Here come the royals, fiddling with our jewels again. This time they’ve got their hands in naming a particular gemstone cut: the marquise. However, it’s not the British this go round, but the French, their King and his Chief Mistress (yup – that was a title for one lucky woman).
Marquise de Pompadour
When you’re the Chief Mistress (and not the Queen), I’m guessing you have a bit of time on your hands. You’re not responsible for any royal duties and the King can only come around so often. That leaves you with your needs well met, but lots of extra hours to fill. What’s a Chief Mistress to do?
Well, if you’re Jeanne Antoinette Poisson, the Chief Mistress of King Louis XV, your family had been vying for this position for you for years, maybe decades. You are introduced, not by chance, to the King and have been groomed to catch his attention. You are re-named the Marquise de Pompadour and your lot in life is sealed. Or is it?
Once your life’s mission has been achieved, what’s left? Well, for starters, if you’re Madame Pompadour, you become very involved in the enlightenment of the day. You hang out with Voltaire and Diderot. You lobby for the publication of France’s first encyclopedia. You become a patron of the arts. All long before Elvis’ hair cut is named after you.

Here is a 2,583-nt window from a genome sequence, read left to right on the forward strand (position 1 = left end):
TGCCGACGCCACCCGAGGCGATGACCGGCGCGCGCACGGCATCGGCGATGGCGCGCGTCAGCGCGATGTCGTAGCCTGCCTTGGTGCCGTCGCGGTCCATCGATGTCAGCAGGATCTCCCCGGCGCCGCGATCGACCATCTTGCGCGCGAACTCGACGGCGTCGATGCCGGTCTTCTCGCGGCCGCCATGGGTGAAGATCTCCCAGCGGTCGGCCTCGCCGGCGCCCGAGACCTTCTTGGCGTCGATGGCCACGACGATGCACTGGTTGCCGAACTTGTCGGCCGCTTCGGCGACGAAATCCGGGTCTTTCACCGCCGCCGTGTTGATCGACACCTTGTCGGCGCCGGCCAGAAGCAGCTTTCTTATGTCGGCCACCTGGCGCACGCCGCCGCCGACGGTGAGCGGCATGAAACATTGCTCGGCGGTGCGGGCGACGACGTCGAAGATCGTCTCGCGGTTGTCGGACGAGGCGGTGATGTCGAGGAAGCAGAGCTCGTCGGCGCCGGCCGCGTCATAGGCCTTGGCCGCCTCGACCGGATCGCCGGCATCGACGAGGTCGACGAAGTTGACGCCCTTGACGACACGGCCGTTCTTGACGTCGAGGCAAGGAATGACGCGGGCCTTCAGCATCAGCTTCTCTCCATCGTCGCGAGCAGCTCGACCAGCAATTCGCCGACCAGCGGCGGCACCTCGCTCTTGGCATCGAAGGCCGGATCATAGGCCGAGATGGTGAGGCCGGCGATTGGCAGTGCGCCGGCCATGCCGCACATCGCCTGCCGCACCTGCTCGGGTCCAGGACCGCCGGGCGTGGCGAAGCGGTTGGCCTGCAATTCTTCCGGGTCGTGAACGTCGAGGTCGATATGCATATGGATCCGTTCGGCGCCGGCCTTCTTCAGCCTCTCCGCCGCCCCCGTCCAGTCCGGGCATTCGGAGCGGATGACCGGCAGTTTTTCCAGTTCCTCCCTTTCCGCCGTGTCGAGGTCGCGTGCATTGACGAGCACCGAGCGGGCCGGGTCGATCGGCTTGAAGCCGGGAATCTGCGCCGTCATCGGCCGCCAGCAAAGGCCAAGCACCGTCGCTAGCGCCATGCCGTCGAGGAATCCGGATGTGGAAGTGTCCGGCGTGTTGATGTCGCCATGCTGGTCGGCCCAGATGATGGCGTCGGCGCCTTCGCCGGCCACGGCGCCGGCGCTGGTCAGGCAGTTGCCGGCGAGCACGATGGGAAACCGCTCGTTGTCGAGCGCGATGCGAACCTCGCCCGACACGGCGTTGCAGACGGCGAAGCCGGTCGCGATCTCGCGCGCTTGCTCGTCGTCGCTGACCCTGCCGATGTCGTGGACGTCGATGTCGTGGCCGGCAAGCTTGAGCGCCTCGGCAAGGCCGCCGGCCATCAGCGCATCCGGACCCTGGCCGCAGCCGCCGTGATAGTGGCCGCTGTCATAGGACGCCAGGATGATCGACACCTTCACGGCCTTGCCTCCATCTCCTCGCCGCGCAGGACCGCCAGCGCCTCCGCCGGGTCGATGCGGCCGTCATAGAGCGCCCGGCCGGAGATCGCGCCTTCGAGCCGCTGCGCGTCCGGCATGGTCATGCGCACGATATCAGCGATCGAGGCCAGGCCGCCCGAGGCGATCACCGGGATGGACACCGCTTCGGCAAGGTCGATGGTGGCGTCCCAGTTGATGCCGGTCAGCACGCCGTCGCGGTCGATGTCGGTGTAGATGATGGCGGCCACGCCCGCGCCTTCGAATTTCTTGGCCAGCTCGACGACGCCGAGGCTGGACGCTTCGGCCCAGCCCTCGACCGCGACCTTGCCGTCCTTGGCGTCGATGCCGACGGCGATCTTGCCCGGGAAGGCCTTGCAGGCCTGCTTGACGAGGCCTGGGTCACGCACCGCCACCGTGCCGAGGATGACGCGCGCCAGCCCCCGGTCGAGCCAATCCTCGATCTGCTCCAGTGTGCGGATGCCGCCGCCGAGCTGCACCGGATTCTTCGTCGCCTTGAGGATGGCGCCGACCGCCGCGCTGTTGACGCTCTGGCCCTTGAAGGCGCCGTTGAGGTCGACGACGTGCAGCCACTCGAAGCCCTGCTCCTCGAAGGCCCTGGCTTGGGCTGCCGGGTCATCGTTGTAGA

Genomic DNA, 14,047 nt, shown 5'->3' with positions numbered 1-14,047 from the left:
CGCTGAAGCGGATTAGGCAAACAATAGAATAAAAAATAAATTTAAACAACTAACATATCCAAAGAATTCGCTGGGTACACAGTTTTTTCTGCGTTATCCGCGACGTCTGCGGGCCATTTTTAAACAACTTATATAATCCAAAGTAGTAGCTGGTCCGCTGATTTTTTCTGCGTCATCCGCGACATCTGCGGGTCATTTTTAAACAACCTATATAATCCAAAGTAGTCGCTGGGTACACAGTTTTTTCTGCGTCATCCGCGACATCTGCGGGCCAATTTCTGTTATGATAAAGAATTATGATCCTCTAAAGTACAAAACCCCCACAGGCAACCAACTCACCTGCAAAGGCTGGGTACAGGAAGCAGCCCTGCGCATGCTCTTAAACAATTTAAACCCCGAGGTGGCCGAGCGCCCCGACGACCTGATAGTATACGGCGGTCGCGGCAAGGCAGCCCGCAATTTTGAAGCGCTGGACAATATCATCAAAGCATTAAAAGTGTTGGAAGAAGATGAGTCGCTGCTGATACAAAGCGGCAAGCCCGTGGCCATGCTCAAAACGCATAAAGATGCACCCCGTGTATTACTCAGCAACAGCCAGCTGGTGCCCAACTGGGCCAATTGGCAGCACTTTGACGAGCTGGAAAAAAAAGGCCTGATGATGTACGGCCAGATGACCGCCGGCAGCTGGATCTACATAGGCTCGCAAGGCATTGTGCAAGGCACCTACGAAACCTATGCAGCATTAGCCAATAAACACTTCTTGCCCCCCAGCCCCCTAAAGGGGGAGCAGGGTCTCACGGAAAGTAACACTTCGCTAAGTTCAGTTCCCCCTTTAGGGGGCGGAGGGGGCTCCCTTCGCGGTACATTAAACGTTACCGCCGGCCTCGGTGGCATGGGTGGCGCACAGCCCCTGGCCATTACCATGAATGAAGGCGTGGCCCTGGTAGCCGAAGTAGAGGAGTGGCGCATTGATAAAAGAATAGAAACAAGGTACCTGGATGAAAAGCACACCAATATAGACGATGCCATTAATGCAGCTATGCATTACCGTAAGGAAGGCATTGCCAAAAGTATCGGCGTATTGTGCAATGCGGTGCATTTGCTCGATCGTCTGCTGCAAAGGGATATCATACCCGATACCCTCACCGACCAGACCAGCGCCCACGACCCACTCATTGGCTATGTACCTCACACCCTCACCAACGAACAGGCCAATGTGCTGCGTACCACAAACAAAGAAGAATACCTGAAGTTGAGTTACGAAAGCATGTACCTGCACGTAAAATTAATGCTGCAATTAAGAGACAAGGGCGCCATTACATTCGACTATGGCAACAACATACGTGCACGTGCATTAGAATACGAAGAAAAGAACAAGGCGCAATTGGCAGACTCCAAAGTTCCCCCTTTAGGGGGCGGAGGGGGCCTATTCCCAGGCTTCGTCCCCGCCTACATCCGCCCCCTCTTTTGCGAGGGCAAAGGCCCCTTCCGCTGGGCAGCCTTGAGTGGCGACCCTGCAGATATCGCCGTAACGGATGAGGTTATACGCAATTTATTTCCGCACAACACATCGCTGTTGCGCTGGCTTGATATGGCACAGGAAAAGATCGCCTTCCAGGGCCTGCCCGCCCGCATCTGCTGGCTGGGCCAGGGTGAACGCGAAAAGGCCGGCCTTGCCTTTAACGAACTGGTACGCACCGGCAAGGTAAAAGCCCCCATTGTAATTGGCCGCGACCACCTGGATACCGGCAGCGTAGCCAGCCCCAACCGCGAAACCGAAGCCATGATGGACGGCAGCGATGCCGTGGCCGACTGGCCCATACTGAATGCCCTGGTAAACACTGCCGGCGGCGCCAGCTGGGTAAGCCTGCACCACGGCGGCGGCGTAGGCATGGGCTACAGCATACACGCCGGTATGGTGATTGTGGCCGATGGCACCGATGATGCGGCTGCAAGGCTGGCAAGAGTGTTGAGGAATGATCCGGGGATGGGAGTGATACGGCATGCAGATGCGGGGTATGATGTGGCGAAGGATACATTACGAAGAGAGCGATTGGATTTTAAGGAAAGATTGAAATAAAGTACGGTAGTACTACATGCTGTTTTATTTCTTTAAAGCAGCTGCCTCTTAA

During your many hours alone, you even learn to make art. You hire the best gem carver in all of the land and invite him to come live with you at Versailles. You even buy a drilling machine and move it into your apartments, and then petition him to teach you how to use it, while he’s making gems for you (oh the luck of some). You sketch. You etch. You switch floors at Versailles, a mere five years after you meet the King (signaling the end of your sexual relationship with him but yet you remain the official mistress the rest of your life. You had some serious pull with that man).
But your claim to fame? Your gem cutter bestie names his new cut after you: The Marquise. The rumor is that the King had the court jewelers cut a diamond to match her smile. But we think it was actually more likely that Mdme. Pompadour was the driver of that train. She was the one with the gem cutter residing in her apartment, after all.
And these days? Well, you have an exhibit of your work displayed at The Walters Museum. And maybe count your lucky stars that you made it through your life before it became fashionable to lose your head.
Want to learn more about the life of Madame de Pompadour? Nancy Mitford has written a book about her by the same name.